I am a little surprised that the market wants to run, given real rates and the Fed just around the corner.
Some very good news on the UKR-RUS front, perhaps, and some ongoing good news about declining freight rates…
but the good economic data just means a still hawkish CB disposition. Real rates (TIPS) are at their post-pandemic highs…
In general, we’ve got the Fed tightening into a deeply inverted yield curve. We’ve got high oil prices (putting it mildly, an energy crisis for everyone else) and a housing market that is rolling over.
Those are some solid recession red flags, historically.
And for those point out the oil price isn’t “that high” in real terms. Sure, sure. The point is just putting them together; there’s only so many recessions, in 50 years, and only so many indicators that seem to causally match up to them. Housing, energy, rates are the biggies.
We ourselves have argued in favour of team transitory. We argued it for so long that eventually it felt a little silly, because everything is transitory if you wait long enough. But the point is, clearly, some supply side pressures are abating.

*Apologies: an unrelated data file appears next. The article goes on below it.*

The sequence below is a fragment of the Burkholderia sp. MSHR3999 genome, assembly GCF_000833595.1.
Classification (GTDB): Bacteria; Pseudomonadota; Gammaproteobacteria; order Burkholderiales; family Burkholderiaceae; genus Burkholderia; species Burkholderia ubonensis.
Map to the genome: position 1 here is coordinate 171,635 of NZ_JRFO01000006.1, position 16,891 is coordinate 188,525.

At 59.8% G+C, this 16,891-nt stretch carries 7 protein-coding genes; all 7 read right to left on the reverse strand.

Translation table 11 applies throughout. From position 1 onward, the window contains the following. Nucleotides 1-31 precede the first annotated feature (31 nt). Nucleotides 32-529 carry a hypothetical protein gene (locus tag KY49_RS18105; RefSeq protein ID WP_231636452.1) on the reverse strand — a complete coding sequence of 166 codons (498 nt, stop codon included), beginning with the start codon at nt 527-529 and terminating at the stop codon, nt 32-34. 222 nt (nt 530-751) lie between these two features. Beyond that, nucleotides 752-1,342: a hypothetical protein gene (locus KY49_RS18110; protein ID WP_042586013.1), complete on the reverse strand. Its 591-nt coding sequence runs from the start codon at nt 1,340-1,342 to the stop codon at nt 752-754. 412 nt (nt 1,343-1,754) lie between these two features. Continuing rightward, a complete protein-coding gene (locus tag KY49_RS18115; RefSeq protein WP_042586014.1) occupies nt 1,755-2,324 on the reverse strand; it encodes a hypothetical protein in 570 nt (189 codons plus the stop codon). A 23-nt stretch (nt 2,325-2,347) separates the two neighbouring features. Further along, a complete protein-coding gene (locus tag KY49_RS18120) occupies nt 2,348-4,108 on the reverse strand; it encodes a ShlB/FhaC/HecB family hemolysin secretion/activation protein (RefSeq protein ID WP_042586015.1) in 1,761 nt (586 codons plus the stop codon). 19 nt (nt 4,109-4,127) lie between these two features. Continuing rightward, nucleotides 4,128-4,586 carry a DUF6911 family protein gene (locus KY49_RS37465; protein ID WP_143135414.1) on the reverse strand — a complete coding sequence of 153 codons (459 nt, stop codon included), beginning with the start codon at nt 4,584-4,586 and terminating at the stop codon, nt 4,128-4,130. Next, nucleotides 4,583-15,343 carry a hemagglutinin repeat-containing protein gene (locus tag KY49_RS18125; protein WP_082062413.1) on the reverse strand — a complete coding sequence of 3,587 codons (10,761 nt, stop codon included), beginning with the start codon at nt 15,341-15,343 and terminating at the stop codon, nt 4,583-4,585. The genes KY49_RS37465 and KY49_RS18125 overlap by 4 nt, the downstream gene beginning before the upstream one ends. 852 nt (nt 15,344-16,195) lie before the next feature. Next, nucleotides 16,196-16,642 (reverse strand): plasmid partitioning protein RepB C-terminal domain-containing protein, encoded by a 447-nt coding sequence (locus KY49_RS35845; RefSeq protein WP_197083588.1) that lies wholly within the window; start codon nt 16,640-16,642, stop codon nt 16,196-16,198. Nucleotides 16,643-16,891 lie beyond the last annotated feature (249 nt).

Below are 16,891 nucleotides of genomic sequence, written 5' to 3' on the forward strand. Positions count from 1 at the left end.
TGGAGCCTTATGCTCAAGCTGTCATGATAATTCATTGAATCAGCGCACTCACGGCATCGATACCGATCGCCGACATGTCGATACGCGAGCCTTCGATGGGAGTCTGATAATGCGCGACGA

And the market “feels” like it wants to run. Ex ante returns are pretty good, particularly ex US. So, there’s definitely good reasons to be bullish, and good reasons to have a healthy lick of risky assets in one’s portfolio.
We often frame those points up to clients, in context of their SAA, as in “good reasons to allocate inline with one’s strategic objectives”.
And, on the DAA front, which defines our tilts at the margin, it is impossible to ignore the Big 3 (rates, housing, oil), which should absolutely be restraining an over-enthusiastic allocation to risk.
What else is there to be done? There is a risk that Putin goes nuclear. There is a risk that the EU gas shock spills over into weaker global demand, at the time that China buckles under property related stress.
It is rare that there’s so much going on, in the macro backdrop, but that’s the world we find ourselves in.
Having a portfolio that does its best to try and reflect those risks, in its various asset and sub-asset class allocations, strikes us as the right approach.
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